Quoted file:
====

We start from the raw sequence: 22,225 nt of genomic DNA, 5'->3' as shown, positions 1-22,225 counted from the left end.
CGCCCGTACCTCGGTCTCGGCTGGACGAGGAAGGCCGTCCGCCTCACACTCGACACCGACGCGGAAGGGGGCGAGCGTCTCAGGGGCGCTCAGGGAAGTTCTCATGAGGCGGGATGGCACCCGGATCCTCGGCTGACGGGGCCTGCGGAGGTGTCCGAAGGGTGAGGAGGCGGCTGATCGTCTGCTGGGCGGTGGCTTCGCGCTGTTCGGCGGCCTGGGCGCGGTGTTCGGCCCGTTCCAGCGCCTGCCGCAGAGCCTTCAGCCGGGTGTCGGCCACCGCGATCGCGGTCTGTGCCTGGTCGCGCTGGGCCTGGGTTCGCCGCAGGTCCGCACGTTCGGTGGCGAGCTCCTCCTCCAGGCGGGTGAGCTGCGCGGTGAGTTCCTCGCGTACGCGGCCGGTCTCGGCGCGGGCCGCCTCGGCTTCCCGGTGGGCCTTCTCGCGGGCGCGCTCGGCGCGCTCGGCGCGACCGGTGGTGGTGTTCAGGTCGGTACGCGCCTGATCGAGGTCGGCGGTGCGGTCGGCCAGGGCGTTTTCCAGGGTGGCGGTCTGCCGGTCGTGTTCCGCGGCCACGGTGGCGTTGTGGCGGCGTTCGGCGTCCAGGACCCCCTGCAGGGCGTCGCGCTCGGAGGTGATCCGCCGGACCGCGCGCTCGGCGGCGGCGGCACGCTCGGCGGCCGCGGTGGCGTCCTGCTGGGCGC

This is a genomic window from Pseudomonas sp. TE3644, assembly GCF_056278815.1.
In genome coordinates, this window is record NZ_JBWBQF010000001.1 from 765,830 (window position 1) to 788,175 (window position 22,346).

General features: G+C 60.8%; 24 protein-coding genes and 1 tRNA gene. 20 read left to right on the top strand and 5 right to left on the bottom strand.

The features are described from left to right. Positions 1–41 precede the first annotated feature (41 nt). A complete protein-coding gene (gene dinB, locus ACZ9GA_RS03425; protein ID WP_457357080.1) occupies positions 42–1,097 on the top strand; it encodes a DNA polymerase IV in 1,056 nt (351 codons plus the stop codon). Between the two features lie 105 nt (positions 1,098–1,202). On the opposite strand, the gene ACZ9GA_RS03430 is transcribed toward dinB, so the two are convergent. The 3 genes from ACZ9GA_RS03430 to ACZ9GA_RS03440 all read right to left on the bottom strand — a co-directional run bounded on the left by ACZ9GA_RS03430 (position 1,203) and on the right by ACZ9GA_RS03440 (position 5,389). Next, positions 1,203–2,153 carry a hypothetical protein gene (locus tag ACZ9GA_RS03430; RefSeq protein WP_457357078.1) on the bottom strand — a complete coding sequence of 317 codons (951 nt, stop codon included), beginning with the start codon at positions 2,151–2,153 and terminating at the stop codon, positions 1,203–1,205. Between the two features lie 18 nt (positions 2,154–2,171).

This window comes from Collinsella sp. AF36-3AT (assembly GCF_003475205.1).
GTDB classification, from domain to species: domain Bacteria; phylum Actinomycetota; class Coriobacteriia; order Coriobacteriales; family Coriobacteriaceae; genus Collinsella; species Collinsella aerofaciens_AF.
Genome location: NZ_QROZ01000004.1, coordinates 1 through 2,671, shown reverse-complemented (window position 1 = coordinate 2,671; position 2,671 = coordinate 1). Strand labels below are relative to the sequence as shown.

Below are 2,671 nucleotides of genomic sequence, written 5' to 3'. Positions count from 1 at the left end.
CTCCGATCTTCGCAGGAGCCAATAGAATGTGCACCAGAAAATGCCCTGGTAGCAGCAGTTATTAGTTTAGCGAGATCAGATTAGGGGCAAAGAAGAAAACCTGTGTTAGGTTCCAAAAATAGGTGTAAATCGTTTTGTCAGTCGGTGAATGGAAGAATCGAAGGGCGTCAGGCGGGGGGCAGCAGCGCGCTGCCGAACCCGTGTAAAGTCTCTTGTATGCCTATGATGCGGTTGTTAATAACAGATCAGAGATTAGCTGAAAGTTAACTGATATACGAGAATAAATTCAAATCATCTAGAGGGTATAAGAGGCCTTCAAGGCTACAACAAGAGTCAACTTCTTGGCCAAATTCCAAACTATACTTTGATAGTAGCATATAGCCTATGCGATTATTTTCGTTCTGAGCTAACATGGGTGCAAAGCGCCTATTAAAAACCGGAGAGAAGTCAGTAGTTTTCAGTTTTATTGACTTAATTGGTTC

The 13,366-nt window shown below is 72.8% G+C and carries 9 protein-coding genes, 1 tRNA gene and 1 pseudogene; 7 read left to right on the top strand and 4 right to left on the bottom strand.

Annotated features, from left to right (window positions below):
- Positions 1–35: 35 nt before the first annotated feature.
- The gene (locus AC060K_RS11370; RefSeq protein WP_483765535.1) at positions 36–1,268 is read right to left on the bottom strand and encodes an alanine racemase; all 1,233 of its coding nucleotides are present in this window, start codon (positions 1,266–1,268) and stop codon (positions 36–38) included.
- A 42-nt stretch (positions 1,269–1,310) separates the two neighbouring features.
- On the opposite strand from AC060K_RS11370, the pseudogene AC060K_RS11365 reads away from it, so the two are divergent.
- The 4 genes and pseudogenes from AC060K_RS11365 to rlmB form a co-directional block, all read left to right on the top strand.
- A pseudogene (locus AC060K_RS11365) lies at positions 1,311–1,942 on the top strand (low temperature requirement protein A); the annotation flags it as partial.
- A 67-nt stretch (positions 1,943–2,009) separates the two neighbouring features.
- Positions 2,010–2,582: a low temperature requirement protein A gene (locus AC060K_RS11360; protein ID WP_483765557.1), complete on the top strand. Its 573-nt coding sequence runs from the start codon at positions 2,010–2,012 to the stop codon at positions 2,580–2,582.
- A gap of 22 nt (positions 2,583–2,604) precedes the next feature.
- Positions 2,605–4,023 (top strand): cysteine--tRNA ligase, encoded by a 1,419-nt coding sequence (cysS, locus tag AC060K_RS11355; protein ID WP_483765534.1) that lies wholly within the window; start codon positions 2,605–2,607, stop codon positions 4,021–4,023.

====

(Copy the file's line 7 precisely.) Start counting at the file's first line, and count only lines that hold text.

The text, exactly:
This window comes from Collinsella sp. AF36-3AT (assembly GCF_003475205.1).